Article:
Amelia reviewed.

Amelia reviewed.

Amelia reviewed.

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Oct. 23 2009 4:16 PM

Amelia

I wish biopics like this would get lost at sea.

Amelia. Click image to expand.
Hillary Swank in Amelia 

Amelia (Fox Searchlight Pictures) the biopic is many things that Amelia Earhart the pilot never was: decorous, conventional, sanitized, dull. Directed by Mira Nair and executive-produced by its star Hilary Swank, the movie seems oddly preoccupied with the audience's approval for its subject. It's not enough that Earhart was a pioneering aviator, the first woman (and the second person) to successfully cross the Atlantic solo, and that she vanished mysteriously during an attempt to be the first person to circumnavigate the equator. We can't really care about the life of Amelia Earhart, this movie believes, unless she's beautiful, sweet, stylishly dressed, madly in love with her husband, and 99.9 percent heterosexual.

That soft-pedaling is a shame, in particular, because Earhart is being played by an actress who's at her best when she's none of these things. Despite her two Oscars and impressive technical chops, Swank has never managed to become an actor that audiences connect to as America's sweetheart. We like her bruised, driven, obsessed, a little angry, like the cross-dressing heroine of Boys Don't Cryor the pugilistic monomaniac of Million Dollar Baby. And by all accounts, Amelia Earhart was just such an obsessive sort. In this New Yorker piece on Earhart, Judith Thurman describes an ambitious and canny self-marketer who willingly collaborated with her agent and husband George Putnam in crafting her public image. But perhaps for fear that Earhart's likability will be diminished if she's seen enjoying, much less seeking, fame, Nair and her screenwriters are careful to demonstrate that this Amelia shrinks from the speaking gigs and luggage endorsements that help fund her global expeditions.

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Richard Gere, in roguish Billy Flynn mode, plays Putnam, the publishing mogul and proto-PR agent who proposed to Earhart six times before she finally said yes. Putnam and Earhart's union was an unusual, even radically modern one—on the day of their wedding, she gave him a letter that read in part, "I shall not hold you to any medieval code of faithfulness, nor shall I consider myself bound to you similarly"—but Nair's film goes to great lengths to bathe George and Amelia's marriage in a rosy light. After she cheats on her husband with aviation pioneer Gene Vidal (Ewan McGregor, taking his usual glazed inertia to new heights), Amelia must be shown breaking off the affair and weeping with regret—in real life, it's not clear that she and Vidal ever stopped seeing each other. As for the rumors about Earhart's lesbianism, they're addressed only in two oblique scenes, one where, sitting in a bar with Vidal, she admires a woman's legs, and another where she turns down Putnam's proposal with "I'm not the marrying kind." There's no need to throw in wild speculation about Earhart's imagined Sapphic grapplings, but if the subtext is going to remain that submerged, why let it peek out at all?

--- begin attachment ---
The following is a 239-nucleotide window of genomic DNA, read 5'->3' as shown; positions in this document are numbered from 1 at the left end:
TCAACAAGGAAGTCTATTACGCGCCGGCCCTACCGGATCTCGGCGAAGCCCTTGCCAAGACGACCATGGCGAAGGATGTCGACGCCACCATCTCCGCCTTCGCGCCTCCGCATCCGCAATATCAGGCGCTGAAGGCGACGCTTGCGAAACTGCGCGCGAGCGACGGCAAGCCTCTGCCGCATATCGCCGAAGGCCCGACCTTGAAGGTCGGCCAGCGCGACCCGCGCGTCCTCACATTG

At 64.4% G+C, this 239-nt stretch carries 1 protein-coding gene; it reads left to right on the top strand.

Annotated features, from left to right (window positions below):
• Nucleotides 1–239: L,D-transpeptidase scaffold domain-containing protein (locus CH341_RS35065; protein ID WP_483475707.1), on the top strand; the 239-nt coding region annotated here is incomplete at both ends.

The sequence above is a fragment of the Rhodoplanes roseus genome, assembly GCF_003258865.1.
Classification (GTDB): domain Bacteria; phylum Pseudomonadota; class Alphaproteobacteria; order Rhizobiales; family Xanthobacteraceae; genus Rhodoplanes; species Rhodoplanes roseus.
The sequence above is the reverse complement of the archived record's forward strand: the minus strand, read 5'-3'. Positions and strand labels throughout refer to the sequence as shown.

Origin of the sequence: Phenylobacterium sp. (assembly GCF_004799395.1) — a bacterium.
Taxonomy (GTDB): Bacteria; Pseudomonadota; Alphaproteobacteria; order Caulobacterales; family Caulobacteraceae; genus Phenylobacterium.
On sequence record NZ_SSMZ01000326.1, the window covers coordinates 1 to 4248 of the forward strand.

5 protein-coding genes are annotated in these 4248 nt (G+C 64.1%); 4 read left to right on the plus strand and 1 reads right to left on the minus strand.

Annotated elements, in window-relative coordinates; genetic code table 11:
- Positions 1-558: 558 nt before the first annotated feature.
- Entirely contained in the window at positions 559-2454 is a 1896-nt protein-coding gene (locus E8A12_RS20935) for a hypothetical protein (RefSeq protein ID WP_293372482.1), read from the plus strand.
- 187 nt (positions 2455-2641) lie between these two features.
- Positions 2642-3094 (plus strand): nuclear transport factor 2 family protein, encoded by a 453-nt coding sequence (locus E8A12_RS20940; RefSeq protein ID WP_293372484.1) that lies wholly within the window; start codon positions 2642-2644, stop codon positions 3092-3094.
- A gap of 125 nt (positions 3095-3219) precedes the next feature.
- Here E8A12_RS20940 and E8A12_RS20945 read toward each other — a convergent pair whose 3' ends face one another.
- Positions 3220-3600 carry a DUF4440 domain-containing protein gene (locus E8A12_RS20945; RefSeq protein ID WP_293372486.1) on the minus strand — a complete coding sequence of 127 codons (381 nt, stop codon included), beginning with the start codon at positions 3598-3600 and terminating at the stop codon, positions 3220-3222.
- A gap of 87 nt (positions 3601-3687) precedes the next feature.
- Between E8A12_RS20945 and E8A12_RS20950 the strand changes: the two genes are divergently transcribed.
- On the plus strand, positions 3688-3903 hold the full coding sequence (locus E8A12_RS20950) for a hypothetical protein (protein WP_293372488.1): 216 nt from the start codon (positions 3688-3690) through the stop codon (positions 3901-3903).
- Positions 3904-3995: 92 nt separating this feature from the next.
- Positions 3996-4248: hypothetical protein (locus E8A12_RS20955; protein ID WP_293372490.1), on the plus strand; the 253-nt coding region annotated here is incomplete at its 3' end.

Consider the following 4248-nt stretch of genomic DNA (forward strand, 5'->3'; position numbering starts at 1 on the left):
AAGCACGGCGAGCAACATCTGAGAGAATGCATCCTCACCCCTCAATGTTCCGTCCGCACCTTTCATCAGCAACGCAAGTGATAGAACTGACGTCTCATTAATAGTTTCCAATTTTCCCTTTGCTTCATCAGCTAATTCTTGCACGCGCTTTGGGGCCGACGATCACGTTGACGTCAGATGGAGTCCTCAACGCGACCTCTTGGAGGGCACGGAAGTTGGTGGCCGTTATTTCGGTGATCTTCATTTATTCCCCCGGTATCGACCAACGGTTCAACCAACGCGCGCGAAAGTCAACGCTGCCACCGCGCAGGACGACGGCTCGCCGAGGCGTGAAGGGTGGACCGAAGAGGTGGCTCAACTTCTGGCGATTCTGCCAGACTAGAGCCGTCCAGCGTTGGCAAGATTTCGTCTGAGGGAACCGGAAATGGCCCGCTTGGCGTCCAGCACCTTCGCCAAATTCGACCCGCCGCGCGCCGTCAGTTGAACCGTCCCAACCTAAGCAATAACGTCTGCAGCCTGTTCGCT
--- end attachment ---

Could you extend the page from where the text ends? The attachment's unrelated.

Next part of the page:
If you can get past Amelia's maddening devotion to niceness, the movie does boast a few soaring set pieces. Though it takes place in the '20s and '30s, Amelia is full of cinematic tricks from the '80s: mock black-and-white newsreels that morph into full-color scenes and a swooping romantic score by Gabriel Yared that, especially when it accompanies Stuart Dryburgh's camera upward through banks of clouds, recalls the flight scenes in Out of Africa. A little more aviation wonkery would have been welcome: If Earhart and Vidal's affair really was sparked by their joint love of flying, shouldn't their pillow talk have involved aerial refueling and wind shear? But the flight scenes are engaging enough that by the time Amelia leaves on her final round-the-world trip with the alcoholic navigator Fred Noonan (Christopher Eccleston), we're invested enough to root for them despite the foregone conclusion of their awful end.

The tense final scenes posit a theory about what happened to Earhart over the Pacific that's in line with the conclusion reached by most of her biographers: a combination of chance mishaps and faulty communications between Earhart and a Coast Guard ship stationed belowresulted in her plane running out of fuel before she could locate the tiny landing strip built for her on Howland Island. The audience is spared from witnessing the actual impact, but watching the series of decisions and missteps that led up to it, you realize what a stubborn, ambitious, amazing person the real Amelia Earhart must have been to attempt this flight. It's enough to make you wish someone would make a movie about her.